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At the center of this investigation is the great modernization effort of a West German state, Bavaria, in the 1970s and 1980s, by means of a reform of the smaller units of local government. The reforms were meant to abolish all autonomous local governments serving populations of fewer than 3,000, thereby reducing the number of local governments in Bavaria from more than 7,000 to less than 2,000. Based on interviews, surveys, and statistical research, this study chronicles fifteen communities and their challenges, developments, and social changes from post-1945 up to the present. While this book explores the decline of the iconic village community, it also reveals the survival of medieval towns in a contemporary world, and despite the modern desire for comprehensive and well-integrated services, there remains a seemingly perennial appeal of small town and village life.
Hyperbolic geometry is an essential part of theoretical astrophysics and cosmology. Besides specialists of these domains, many specialists of new domains start to show a growing interest
This book gives the reader a deep and efficient introduction to an algorithmic approach to hyperbolic geometry. It focuses the attention on the possibilities to obtain in this frame the power of computing everything a computer can compute, that is to say: universality.
The minimal ways to get universality are investigated in a large family of tilings of the hyperbolic plane. In several cases the best results are obtained.In all cases, the results are close to the theoretical best values. This gives rise to fantastic illustrations: the results are jewels in all meanings of the word.
Maurice MARGENSTERN is professor emeritus at the University of Lorraine, he is a member of LITA, the research unit of computer science in the campus of Metz of this university. Professor Margenstern is amongst top world experts in theory of computation, mathematical machines and geometry. He is a pioneer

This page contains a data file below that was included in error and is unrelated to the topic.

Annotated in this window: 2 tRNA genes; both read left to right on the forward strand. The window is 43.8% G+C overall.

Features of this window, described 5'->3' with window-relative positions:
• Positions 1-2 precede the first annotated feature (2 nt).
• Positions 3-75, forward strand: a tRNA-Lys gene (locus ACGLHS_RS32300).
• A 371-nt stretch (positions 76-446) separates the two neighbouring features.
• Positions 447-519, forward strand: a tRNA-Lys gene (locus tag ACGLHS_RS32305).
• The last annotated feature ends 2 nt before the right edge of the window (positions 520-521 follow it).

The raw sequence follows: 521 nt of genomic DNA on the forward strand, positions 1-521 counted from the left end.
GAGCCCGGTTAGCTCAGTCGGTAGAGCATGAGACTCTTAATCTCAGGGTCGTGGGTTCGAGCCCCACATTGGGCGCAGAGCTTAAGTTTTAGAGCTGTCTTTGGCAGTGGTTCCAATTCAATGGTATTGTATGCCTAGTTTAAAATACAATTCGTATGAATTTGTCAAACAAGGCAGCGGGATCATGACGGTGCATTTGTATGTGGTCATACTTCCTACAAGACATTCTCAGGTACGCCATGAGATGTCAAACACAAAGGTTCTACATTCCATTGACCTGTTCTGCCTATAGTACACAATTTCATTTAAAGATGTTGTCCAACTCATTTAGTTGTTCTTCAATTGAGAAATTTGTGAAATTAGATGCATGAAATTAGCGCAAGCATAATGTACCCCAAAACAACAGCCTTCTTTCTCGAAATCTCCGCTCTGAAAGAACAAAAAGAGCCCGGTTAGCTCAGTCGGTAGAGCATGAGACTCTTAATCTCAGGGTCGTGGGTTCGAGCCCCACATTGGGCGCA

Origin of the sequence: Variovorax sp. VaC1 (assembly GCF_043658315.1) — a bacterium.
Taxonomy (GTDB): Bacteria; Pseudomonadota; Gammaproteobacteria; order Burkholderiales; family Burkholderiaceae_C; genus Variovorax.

A Portuguese bank is founded on the back of Nazi wartime deals. Over half a century later a young girl is murdered in Lisbon.
"Investigations of a Dog" (German: "Forschungen eines Hundes") is a short story by Franz Kafka (3 July 1883 - 3 June 1924) written in 1922. It was published posthumously in 1931. Kafka wanted his unfinished manuscripts to be destroyed by his friend Max Brod, who nonetheless published them after Kafka's death, including this one. In "Investigations of a Dog", a dog tells of his attempts to make sense of his life and condition in the most rational and scientific manner of which he is capable. The reader knows things that the dog in his limited understanding cannot grasp, which creates dramatic irony. With numerous self-contradictory statements by the dog and hilarious word choices (for example, mentioning scientific pursuits and basest body functions in one breath), the story presents a humorous and timelessly valid reflection on anthropocentrism and scientific hubris. And when you take your dog for a walk next time, you may be less impatient when it insists on lots of conscientious inspection in selecting the best place for watering the ground.In contrast to previous efforts, the present translation attempts to transport Kafka's poetically plain language into modern usage, avoiding latinate terminology that would lend the text pretensions that the original simply does not have.
Excavation of the Small Temple of Petra, Jordan has revealed a Roman building likely dedicated to the imperial cult. Constructed in the wake of Roman annexation of Nabataea in 106 CE, the temple would have helped to solidify Roman control.
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